Anne Randall


"Tartan Noir couldn’t be in more dangerous hands."


When forty-one-year-old Sarah Price is reported missing after having arranged a date with a man she met on the Internet, her son is naturally distraught.

Meanwhile, Glasgow-based Detective Inspectors Kat Wheeler and Steven Ross attend the scene of a murder: Michael O'Donnell, a widower and stay-at-home dad to his daughter, Paula, has been brutally killed. And Paula, who is vulnerable and dependent on daily medication, is missing.

As Wheeler and Ross race to find Michael's killer and Paula's abductor, they are drawn into a tangled web of deceit. Soon they come to realise that the killer is watching them, and is always one step ahead...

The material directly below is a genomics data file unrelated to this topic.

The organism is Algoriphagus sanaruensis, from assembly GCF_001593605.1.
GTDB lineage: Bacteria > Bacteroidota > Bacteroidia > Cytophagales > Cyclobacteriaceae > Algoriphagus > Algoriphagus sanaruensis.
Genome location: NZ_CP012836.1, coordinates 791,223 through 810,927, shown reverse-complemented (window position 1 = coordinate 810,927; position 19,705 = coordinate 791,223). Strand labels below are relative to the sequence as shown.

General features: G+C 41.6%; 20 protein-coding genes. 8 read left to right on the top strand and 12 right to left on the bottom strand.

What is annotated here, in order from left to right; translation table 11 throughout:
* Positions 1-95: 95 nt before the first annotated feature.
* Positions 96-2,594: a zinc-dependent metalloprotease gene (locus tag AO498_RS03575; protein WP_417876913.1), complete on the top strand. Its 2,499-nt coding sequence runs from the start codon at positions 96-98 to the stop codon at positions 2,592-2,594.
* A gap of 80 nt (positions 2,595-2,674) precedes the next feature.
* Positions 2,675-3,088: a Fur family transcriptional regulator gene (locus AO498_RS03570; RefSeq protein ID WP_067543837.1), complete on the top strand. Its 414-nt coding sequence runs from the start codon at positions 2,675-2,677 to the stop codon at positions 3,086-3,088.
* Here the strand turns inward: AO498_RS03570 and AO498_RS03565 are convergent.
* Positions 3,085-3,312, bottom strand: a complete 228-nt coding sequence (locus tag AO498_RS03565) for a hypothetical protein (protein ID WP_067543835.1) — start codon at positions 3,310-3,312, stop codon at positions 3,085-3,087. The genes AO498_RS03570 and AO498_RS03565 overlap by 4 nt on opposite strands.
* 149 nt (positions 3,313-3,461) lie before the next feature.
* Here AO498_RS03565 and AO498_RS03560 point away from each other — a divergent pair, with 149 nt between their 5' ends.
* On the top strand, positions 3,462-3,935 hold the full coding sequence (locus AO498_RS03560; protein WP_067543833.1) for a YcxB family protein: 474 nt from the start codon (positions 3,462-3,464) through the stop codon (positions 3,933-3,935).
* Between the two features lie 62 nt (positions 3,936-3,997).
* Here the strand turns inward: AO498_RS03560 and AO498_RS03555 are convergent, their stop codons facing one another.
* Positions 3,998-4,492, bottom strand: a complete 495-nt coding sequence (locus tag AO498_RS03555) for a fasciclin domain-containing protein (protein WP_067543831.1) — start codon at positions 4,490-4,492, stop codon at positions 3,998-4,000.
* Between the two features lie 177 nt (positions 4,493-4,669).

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The fourth Wheeler and Ross novel by Anne Randall and this one is her best yet. The series is going from strength to strength and established characters are fully fleshed out. If you haven't read the previous three, you can read this as a standalone. However, I highly recommend this series. There are many crime fiction novels set in Scotland, but not all are a dark, deep and gripping as this one. Wheeler and Ross work very well together. Ross is secretly in love with Wheeler but this is not a typical will-they-won't-they scenario. Both lead characters have their strengths and weaknesses and, if they were a couple, they'd bring out each other's best qualities. It's obvious Anne Randall is having fun with this sub-plot, teasing her readers. Throwing the smarmy Seb and bizarre Aubree into the mix to keep the two likeable protagonists at arms-length just that little bit longer. 'Deceived' is a multi-layered, intelligent, psychological thriller and there is deception on every single page. Again, Randall knows her craft, and she ratchets up the tension to the maximum with gruesome murders, taunts, and an eclectic range of increasingly damaged characters. At the heart of this novel is the pressures facing the student generation of this country as they come to terms with who they are and the hedonism of the twenty-first century. Identity crises, psychological disorders, popularity, self-esteem and self-loathing all play a huge part and Randall taps into the mindset of a confused teenager incredibly well. Tartan Noir couldn't be in more dangerous hands. Fans of Ian Rankin and Stuart MacBride are going to love this series of novels.

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